Medical Malpractice Claims Against The VA

The U.S. Department of Veteran Affairs (“VA”) provides health care to more than 5 million veterans each year in over 1,000 facilities. As of November, 2010, the VA’s health care system had 153 VA medical centers, 773 community-based outpatient clinics, 135 nursing homes, 260 Vet Centers, 47 residential rehabilitation treatment programs, and 121 comprehensive home care programs.

Because the VA operates one of the largest health care delivery systems in the United States, the VA has 22 regional counsel offices under the umbrella of the VA’s Office of General Counsel (“OGC”)  through which victims of VA medical malpractice may file tort claims seeking compensation. The regional counsel offices are responsible for the initial investigation of the medical malpractice claims and resolving the claims through administrative review, where possible (after review, the claims may be denied or settled — any settlement over $150,000 must be approved by OGC and any settlement over $300,000 must also be approved by the U.S. Attorney General or his/her designee).

Medical malpractice claims against the VA must be made under the Federal Tort Claims Act (“FTCA”) that requires such claims to be filed by submitting a Standard Form 95 (Claim for Damage, Injury, or Death) to the VA’s local regional counsel office where the alleged medical malpractice occurred, within 2 years from the date of the medical injury or when the veteran became aware of his/her injury. (The strict requirements of the FTCA are numerous and unforgiving — the timely assistance of a medical malpractice attorney familiar and experienced with FTCA claims is essential.)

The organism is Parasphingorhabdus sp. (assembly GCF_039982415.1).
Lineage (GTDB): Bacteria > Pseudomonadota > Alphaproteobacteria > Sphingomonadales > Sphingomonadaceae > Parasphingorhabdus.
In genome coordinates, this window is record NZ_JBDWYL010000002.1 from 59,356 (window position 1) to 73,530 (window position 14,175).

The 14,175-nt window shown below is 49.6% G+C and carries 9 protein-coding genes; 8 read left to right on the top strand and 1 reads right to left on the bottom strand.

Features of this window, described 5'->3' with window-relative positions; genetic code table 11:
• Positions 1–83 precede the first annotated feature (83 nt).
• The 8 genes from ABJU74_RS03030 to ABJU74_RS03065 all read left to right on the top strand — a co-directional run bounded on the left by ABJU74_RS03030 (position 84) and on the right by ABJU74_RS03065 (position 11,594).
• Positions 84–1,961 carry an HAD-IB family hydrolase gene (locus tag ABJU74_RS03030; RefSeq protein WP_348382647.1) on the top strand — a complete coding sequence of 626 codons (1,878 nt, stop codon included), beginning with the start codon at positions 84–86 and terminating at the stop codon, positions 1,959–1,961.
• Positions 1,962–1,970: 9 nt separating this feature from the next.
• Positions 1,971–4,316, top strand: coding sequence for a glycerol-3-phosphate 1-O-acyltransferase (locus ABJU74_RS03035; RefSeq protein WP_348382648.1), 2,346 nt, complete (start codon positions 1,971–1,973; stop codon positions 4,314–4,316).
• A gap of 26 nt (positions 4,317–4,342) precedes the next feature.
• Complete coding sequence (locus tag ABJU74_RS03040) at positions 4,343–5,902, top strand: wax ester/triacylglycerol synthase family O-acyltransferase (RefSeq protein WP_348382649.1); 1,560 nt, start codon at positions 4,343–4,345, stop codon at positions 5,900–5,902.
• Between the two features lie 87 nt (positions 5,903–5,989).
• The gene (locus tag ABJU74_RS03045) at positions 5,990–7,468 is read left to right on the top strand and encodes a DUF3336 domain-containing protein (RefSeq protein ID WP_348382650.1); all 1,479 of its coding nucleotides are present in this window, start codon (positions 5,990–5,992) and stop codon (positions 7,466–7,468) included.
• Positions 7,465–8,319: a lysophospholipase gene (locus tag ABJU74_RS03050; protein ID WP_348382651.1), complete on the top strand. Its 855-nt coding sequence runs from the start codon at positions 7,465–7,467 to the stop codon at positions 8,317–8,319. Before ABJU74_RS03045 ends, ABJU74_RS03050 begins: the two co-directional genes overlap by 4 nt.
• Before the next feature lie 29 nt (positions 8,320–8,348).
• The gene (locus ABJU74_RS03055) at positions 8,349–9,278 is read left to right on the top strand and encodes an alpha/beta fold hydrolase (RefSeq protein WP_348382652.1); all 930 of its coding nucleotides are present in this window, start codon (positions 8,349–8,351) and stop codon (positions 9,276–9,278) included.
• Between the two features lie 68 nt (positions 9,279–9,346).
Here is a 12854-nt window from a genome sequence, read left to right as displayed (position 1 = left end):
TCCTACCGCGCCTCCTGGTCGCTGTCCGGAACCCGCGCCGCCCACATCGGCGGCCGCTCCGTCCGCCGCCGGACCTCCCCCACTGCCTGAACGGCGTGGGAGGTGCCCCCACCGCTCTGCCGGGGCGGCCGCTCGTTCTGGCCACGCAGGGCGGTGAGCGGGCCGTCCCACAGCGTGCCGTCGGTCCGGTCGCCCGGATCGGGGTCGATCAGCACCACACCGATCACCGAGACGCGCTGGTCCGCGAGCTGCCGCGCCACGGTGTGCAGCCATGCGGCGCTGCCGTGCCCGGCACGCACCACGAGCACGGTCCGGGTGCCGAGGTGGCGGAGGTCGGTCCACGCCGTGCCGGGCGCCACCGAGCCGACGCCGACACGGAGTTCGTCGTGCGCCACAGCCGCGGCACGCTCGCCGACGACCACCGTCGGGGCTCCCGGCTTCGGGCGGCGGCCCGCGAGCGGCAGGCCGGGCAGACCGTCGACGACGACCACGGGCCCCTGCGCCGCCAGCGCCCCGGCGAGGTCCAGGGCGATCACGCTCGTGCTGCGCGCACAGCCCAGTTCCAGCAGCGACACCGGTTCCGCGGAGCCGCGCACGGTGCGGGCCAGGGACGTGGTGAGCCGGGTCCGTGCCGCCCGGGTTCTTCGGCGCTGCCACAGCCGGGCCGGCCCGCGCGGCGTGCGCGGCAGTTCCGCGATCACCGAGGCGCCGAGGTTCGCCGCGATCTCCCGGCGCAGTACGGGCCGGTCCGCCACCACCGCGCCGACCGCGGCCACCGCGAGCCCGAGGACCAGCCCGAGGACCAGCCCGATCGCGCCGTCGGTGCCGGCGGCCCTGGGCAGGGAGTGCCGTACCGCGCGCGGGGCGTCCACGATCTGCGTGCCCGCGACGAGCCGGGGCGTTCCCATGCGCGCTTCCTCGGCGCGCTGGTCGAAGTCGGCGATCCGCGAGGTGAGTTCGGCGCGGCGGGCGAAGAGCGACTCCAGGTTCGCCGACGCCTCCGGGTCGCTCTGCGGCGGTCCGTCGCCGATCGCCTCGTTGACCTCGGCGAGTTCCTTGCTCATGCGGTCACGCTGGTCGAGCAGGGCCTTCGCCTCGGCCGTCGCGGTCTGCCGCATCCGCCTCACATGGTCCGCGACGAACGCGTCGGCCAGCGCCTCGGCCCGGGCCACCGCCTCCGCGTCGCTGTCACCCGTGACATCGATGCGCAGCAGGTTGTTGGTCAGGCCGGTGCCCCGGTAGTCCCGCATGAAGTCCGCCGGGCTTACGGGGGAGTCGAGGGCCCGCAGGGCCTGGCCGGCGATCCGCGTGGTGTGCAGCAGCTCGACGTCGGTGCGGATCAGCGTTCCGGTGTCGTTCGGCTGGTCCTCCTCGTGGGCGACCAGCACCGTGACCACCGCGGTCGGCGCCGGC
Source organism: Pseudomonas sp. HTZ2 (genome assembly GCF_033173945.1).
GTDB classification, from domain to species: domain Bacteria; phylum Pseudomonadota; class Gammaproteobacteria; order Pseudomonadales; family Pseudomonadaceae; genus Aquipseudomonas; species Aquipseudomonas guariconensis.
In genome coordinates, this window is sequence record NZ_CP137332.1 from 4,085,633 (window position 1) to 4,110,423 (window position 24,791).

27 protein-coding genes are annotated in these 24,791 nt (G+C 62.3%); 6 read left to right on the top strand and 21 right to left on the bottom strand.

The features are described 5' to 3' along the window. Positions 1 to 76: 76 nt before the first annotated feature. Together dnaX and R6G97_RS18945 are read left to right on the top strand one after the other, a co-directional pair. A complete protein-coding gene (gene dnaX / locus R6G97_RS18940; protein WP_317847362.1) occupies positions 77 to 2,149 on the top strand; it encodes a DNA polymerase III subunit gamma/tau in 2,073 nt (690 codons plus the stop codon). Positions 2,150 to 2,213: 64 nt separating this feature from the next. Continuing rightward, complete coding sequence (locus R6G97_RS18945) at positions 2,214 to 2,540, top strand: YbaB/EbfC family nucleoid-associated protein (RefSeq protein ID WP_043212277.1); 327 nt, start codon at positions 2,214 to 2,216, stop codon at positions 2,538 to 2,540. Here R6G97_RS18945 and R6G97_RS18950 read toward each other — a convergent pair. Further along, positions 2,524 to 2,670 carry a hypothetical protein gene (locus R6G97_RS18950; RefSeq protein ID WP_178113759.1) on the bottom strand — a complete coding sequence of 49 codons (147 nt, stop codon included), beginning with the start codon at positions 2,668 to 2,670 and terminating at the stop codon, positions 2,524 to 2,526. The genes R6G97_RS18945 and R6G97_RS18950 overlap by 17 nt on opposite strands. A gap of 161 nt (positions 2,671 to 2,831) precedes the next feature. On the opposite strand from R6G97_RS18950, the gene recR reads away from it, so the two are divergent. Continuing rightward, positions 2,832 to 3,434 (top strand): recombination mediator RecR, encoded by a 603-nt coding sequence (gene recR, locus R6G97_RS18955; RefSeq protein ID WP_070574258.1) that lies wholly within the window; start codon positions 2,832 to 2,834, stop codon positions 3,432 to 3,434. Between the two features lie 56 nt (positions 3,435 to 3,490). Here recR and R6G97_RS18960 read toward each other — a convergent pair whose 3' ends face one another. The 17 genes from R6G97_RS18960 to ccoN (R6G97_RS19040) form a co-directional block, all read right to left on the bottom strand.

If the VA denies the medical malpractice claim or if the veteran rejects a settlement offer from the VA or if the VA fails to make a final determination on the medical malpractice claim within 6 months of the filing of the claim, then the veteran may file a medical malpractice case in federal court.

If a medical malpractice case against the VA is filed in federal court (technically, a medical malpractice case is filed against the United States, which is the named defendant), the U.S. Department of Justice will represent the interests of the United States.

If a medical malpractice claim against the VA  is resolved administratively or during litigation by making payment to a veteran, the medical information from the paid claim is supposed to be analyzed by the VA’s Office of Medical-Legal Affairs (“OMLA”) to help assess the medical care being provided to veterans by the VA.

How Successful Is The VA In Resolving Medical Malpractice Claims?

The U.S. Government Accountability Office (“GAO”) was asked my members of the U.S. Congress to examine the resolution of medical malpractice claims filed against the VA and the VA’s efforts to improve the quality of medical care provided to veterans at VA facilities. The GAO performed its review from April, 2011 through October, 2011.

On October 28, 2011, the GAO reported back to Congress regarding (1) the number of medical malpractice tort claims resolved through the VA’s administrative review process and through litigation for fiscal years 2005 through 2010, and (2) how OMLA uses the paid medical malpractice tort claims data to assess the quality of medical care provided to veterans.